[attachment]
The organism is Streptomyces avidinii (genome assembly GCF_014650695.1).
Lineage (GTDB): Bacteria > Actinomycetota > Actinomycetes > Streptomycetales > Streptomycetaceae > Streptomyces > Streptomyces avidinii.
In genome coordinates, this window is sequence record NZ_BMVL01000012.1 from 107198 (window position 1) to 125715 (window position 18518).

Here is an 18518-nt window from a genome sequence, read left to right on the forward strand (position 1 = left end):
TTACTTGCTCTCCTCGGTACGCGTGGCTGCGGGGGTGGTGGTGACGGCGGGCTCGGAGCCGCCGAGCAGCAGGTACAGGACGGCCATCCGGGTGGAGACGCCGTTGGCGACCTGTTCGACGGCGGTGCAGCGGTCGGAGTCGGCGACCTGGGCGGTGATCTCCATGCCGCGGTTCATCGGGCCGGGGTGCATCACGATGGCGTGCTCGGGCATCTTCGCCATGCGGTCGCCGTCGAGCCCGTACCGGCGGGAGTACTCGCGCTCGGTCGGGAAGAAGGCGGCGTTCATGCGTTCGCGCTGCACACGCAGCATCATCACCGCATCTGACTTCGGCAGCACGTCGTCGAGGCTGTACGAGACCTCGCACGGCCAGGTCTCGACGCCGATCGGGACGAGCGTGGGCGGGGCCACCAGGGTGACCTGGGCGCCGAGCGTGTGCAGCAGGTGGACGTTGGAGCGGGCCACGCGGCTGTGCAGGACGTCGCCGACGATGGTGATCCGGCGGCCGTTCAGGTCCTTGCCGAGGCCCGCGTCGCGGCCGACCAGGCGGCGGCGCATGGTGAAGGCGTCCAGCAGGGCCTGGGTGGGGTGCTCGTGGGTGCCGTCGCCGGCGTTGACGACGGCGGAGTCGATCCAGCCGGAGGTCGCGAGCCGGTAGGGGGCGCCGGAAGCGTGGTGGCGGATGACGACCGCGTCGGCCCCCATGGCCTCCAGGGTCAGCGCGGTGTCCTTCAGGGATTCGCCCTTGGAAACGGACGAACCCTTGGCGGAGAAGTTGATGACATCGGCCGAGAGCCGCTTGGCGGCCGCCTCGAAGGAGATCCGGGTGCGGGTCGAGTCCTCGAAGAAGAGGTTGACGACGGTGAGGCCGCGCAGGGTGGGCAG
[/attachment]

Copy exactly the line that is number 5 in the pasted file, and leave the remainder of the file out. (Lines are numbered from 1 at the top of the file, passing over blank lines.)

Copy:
TTACTTGCTCTCCTCGGTACGCGTGGCTGCGGGGGTGGTGGTGACGGCGGGCTCGGAGCCGCCGAGCAGCAGGTACAGGACGGCCATCCGGGTGGAGACGCCGTTGGCGACCTGTTCGACGGCGGTGCAGCGGTCGGAGTCGGCGACCTGGGCGGTGATCTCCATGCCGCGGTTCATCGGGCCGGGGTGCATCACGATGGCGTGCTCGGGCATCTTCGCCATGCGGTCGCCGTCGAGCCCGTACCGGCGGGAGTACTCGCGCTCGGTCGGGAAGAAGGCGGCGTTCATGCGTTCGCGCTGCACACGCAGCATCATCACCGCATCTGACTTCGGCAGCACGTCGTCGAGGCTGTACGAGACCTCGCACGGCCAGGTCTCGACGCCGATCGGGACGAGCGTGGGCGGGGCCACCAGGGTGACCTGGGCGCCGAGCGTGTGCAGCAGGTGGACGTTGGAGCGGGCCACGCGGCTGTGCAGGACGTCGCCGACGATGGTGATCCGGCGGCCGTTCAGGTCCTTGCCGAGGCCCGCGTCGCGGCCGACCAGGCGGCGGCGCATGGTGAAGGCGTCCAGCAGGGCCTGGGTGGGGTGCTCGTGGGTGCCGTCGCCGGCGTTGACGACGGCGGAGTCGATCCAGCCGGAGGTCGCGAGCCGGTAGGGGGCGCCGGAAGCGTGGTGGCGGATGACGACCGCGTCGGCCCCCATGGCCTCCAGGGTCAGCGCGGTGTCCTTCAGGGATTCGCCCTTGGAAACGGACGAACCCTTGGCGGAGAAGTTGATGACATCGGCCGAGAGCCGCTTGGCGGCCGCCTCGAAGGAGATCCGGGTGCGGGTCGAGTCCTCGAAGAAGAGGTTGACGACGGTGAGGCCGCGCAGGGTGGGCAG